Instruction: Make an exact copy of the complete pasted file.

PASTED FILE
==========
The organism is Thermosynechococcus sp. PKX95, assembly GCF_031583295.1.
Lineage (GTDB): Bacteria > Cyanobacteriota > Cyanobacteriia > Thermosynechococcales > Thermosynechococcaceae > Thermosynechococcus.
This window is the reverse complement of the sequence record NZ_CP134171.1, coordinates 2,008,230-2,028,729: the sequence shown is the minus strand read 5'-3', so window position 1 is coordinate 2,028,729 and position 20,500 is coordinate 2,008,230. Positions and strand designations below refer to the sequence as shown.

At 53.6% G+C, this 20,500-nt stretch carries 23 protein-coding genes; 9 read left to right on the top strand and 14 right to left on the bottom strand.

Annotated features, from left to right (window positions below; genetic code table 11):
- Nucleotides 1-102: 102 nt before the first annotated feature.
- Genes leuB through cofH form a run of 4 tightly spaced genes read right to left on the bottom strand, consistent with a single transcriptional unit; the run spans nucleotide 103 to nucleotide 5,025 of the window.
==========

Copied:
The organism is Thermosynechococcus sp. PKX95, assembly GCF_031583295.1.
Lineage (GTDB): Bacteria > Cyanobacteriota > Cyanobacteriia > Thermosynechococcales > Thermosynechococcaceae > Thermosynechococcus.
This window is the reverse complement of the sequence record NZ_CP134171.1, coordinates 2,008,230-2,028,729: the sequence shown is the minus strand read 5'-3', so window position 1 is coordinate 2,028,729 and position 20,500 is coordinate 2,008,230. Positions and strand designations below refer to the sequence as shown.

At 53.6% G+C, this 20,500-nt stretch carries 23 protein-coding genes; 9 read left to right on the top strand and 14 right to left on the bottom strand.

Annotated features, from left to right (window positions below; genetic code table 11):
- Nucleotides 1-102: 102 nt before the first annotated feature.
- Genes leuB through cofH form a run of 4 tightly spaced genes read right to left on the bottom strand, consistent with a single transcriptional unit; the run spans nucleotide 103 to nucleotide 5,025 of the window.